There are celebrities who can analyze a political or social situation with a balanced view combining intelligence, factual information, and levity – Tim Allen, Tom Selleck, Kelsey Grammar, Alice Cooper, L.L. Cool J – the list goes on and on. Sadly, Jeff Daniels of Dumb and Dumber fame will not appear on this roster any time soon.
As with most hard-left leaning celebrities who have the right to remain silent, Daniels does not have the ability and appears to channel his slow-witted character “Harry” whenever he is off script.
Appearing earlier this week on MSNBC, Daniels, who is playing the beloved fictional personality Atticus Finch in the stage version of Harper Lee’s To Kill a Mockingbird, went all in, comparing Trump supporters to the actors portraying the KKK on stage.
He then quoted a line from the play: “A mob is a place where people go to take a break from their conscience.” Which was the most coherent statement he made in his time allotment. Left to his own script, on the fly, Daniels simply babbled:
“That’s what I see when I look at Donald Trump’s rallies, that’s when I see the lies he’s spewing at these people, and people going, ‘I gotta believe in something,’ and he said he’d bring my manufacturing job back and she didn’t, and I’m all in. But at the end of the day, aside from ‘Yeah, I don’t want to pay taxes,’ it’s race. It’s race.”
MSNBC host Nicole Wallace simply beamed – not in awe, but apparently to disguise the complete and utter confusion of what the heck the man just blathered on about. To her credit, her eyes didn’t appear to glaze over until near the end of the segment.
Does anyone really care what Jeff Daniels has to say on the state of American politics? Are his words music to the ears of voters who now see the error or their ways in electing Donald Trump president over one of the most disingenuous and loathsome pantsuit-wearing candidates, Mrs. Clinton? He thinks so. He told a seemingly brain-numbed Wallace how he viewed his fellow Michiganders after Trump’s victory:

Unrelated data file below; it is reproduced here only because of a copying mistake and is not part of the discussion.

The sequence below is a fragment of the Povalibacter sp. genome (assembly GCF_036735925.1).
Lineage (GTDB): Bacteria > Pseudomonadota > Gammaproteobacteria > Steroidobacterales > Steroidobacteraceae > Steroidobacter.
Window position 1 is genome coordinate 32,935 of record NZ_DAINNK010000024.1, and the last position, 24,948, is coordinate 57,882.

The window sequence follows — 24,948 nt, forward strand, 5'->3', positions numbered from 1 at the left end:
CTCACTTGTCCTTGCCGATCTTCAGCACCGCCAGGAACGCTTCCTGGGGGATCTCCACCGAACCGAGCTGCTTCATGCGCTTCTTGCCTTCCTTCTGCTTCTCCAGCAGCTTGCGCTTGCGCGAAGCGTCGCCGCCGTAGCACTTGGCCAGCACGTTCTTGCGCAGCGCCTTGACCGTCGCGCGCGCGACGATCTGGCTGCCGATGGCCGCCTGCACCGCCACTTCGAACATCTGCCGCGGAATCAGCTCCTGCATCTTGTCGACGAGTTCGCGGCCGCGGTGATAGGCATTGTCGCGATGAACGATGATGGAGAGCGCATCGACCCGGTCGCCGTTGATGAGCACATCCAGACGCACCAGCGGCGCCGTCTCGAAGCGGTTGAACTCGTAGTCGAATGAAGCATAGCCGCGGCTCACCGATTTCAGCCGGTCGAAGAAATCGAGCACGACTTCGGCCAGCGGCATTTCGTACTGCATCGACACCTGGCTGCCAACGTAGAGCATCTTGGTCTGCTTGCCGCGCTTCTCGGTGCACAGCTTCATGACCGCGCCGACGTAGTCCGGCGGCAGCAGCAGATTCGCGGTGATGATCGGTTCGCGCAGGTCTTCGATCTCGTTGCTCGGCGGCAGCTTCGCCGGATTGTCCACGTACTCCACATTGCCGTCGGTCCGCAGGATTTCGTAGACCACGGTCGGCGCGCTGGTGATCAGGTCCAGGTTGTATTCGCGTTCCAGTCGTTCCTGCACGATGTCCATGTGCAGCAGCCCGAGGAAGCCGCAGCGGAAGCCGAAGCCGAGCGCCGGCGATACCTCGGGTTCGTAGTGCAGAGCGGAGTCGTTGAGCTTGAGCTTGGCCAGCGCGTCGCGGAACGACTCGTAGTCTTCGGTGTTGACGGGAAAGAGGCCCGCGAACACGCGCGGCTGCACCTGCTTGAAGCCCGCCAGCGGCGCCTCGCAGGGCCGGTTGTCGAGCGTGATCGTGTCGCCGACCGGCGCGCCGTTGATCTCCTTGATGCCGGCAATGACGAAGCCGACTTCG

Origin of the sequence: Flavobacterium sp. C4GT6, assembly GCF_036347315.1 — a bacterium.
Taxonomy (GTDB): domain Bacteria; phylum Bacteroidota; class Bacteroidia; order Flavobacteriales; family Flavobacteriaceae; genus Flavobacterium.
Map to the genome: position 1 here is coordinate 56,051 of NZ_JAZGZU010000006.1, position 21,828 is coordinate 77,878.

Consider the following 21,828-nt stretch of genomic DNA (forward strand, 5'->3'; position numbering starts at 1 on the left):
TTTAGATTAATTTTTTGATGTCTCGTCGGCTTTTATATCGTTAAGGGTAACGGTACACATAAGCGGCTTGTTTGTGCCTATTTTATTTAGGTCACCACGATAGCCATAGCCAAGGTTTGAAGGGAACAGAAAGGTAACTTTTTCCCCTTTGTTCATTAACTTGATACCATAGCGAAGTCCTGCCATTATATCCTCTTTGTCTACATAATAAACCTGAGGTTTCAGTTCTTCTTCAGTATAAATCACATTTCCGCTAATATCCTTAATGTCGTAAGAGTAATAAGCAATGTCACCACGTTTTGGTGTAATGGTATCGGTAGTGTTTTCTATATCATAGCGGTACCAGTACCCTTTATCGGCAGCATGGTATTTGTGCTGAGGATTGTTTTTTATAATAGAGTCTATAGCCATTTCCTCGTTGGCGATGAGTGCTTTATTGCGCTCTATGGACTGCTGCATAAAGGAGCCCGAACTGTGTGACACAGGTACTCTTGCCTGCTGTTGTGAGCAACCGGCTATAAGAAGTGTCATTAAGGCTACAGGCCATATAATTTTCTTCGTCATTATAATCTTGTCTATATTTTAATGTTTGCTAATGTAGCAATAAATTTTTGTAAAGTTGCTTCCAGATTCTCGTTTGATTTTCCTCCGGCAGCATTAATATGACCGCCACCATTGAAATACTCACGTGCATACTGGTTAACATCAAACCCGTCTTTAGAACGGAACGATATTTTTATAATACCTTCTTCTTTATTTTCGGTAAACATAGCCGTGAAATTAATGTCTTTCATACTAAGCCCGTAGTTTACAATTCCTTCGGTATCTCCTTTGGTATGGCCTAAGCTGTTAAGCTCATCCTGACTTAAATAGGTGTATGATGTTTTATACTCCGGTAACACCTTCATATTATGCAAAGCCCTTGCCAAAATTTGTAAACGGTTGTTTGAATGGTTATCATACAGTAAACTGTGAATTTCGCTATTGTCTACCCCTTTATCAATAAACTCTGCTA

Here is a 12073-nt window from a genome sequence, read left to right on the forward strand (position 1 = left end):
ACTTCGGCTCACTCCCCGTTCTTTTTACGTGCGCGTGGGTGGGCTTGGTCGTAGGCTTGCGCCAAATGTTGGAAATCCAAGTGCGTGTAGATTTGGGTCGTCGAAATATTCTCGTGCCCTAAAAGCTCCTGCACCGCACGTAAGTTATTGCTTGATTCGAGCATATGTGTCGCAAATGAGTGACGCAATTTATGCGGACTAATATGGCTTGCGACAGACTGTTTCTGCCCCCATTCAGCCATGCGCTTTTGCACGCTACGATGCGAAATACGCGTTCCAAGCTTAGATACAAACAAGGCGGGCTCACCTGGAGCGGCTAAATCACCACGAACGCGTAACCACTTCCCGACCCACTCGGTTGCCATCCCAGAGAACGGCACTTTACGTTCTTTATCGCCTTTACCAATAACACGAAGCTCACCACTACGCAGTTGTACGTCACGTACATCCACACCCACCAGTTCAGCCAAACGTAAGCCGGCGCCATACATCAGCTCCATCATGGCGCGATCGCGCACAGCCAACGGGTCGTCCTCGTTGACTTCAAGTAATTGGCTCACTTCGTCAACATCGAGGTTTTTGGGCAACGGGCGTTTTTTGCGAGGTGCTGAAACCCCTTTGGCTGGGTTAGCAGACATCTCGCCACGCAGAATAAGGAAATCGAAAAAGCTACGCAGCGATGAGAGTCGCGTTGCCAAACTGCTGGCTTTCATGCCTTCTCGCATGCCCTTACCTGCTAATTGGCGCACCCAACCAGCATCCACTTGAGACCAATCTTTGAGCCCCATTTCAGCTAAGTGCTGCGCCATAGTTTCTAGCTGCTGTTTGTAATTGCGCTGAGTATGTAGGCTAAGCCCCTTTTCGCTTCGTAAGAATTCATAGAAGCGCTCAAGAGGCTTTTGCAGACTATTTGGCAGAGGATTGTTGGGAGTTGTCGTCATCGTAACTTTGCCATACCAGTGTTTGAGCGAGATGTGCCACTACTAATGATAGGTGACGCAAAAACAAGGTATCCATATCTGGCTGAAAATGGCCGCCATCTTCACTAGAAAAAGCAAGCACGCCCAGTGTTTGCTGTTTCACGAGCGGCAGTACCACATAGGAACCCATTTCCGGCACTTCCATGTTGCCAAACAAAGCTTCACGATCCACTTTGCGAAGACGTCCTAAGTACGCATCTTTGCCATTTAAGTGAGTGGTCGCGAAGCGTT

“I live in Michigan. After the election, I was surprised at some of the people. You know I said, ‘Could you believe this election?’ And they go, ‘Yeah, isn’t it great?’ And you’re going ‘Whoa.’ And my wife’s on Facebook and she goes, ‘We’ve got another Trumper.’ You know, you didn’t see it coming.”
Someone, please hand this man a script before the next cable show calls for a political analysis.
Do Today’s Celebs Make an Impact?
For the most part, a celebrity endorsement tends to affect the ego of the candidate – not so much the voting public. There are a few exceptions, one being Oprah, who is well spoken, wildly popular, and credited for getting a million voters off their keisters to cast their ballot for former President Barack Obama. But even Oprah’s endorsement in 2018 couldn’t move Stacey Abrams into the Georgia governor’s mansion. Pop star Beyoncé did not have fans running to the polls for Beto O’Rourke, and Rihanna’s support of former Tallahassee Mayor Andrew Gillum (D) wasn’t enough to best his opponent.
Perhaps their lack of influence over the electorate it is attributable to the reality that Americans don’t care much for what actors and entertainers think. Shortly after the contentious 2018 midterms, Hill.TV and the HarrisX polling company surveyed likely voters and found that 60% of respondents were off-put and opposed to celebrity intervention, as “they polarize public opinion and distract from the important issues of the day.”
Democratic pollster Anna Greenberg said, “I’m not one of those people who says they [celebrities] should stay out [of politics]. I do think it’s not terribly helpful when the Hollywood elite come out and attack Trump. I think that it doesn’t help Democrats all that much.”
The greatest impact, it seems, is that the Democrats in Hollywood are quickly damaging their careers.
Kathy Griffin, a D-lister wannabe celebrity, found her career completely over when she posed for a photo with a prop representing the bloody severed head of the president. No one wants that level of crazy in their studio. And Johnny Depp, who hinted that an assassination was overdue, now finds his biggest acting job to be in a Virginia courthouse denying that he beat the dickens out of his ex-wife. At least he’s busy again.
But what about Jeff Daniels’ co-star in their most acclaimed movie, Dumb and Dumber, Jim Carrey? He appears, by most standards, to be completely off his rocker. His latest career path involves graphically depicting violent images of the president on canvas. Perhaps the two should once again team up, for the sequel: Two imbecilic best friends, Lloyd Christmas (Jim Carrey) and Harry Dunne (Jeff Daniels), hit the open road, spewing unintelligible drivel about conservatives in an attempt to influence the support of the current and duly elected president of the United States.
As Daniels hysterically claimed, if Trump succeeds in 2020, “it could be the end of democracy.” But it could very well save the Republic.
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